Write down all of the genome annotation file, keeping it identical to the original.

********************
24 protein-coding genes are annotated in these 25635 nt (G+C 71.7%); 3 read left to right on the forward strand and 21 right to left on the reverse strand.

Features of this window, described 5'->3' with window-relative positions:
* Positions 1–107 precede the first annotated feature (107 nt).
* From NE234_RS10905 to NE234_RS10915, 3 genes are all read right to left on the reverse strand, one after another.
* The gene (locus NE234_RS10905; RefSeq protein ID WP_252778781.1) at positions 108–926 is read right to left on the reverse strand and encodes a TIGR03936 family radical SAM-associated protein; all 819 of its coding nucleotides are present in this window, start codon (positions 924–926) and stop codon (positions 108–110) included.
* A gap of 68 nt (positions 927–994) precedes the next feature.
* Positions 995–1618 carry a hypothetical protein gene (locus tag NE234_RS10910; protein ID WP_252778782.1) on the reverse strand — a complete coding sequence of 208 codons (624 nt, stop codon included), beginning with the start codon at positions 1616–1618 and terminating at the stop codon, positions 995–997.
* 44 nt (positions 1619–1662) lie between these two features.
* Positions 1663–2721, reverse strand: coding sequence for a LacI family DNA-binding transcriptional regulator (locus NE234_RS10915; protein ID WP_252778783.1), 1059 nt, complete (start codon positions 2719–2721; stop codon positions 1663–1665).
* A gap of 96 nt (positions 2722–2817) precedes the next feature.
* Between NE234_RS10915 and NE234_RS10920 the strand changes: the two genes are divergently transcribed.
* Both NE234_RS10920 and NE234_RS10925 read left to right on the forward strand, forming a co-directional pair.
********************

24 protein-coding genes are annotated in these 25635 nt (G+C 71.7%); 3 read left to right on the forward strand and 21 right to left on the reverse strand.

Features of this window, described 5'->3' with window-relative positions:
* Positions 1–107 precede the first annotated feature (107 nt).
* From NE234_RS10905 to NE234_RS10915, 3 genes are all read right to left on the reverse strand, one after another.
* The gene (locus NE234_RS10905; RefSeq protein ID WP_252778781.1) at positions 108–926 is read right to left on the reverse strand and encodes a TIGR03936 family radical SAM-associated protein; all 819 of its coding nucleotides are present in this window, start codon (positions 924–926) and stop codon (positions 108–110) included.
* A gap of 68 nt (positions 927–994) precedes the next feature.
* Positions 995–1618 carry a hypothetical protein gene (locus tag NE234_RS10910; protein ID WP_252778782.1) on the reverse strand — a complete coding sequence of 208 codons (624 nt, stop codon included), beginning with the start codon at positions 1616–1618 and terminating at the stop codon, positions 995–997.
* 44 nt (positions 1619–1662) lie between these two features.
* Positions 1663–2721, reverse strand: coding sequence for a LacI family DNA-binding transcriptional regulator (locus NE234_RS10915; protein ID WP_252778783.1), 1059 nt, complete (start codon positions 2719–2721; stop codon positions 1663–1665).
* A gap of 96 nt (positions 2722–2817) precedes the next feature.
* Between NE234_RS10915 and NE234_RS10920 the strand changes: the two genes are divergently transcribed.
* Both NE234_RS10920 and NE234_RS10925 read left to right on the forward strand, forming a co-directional pair.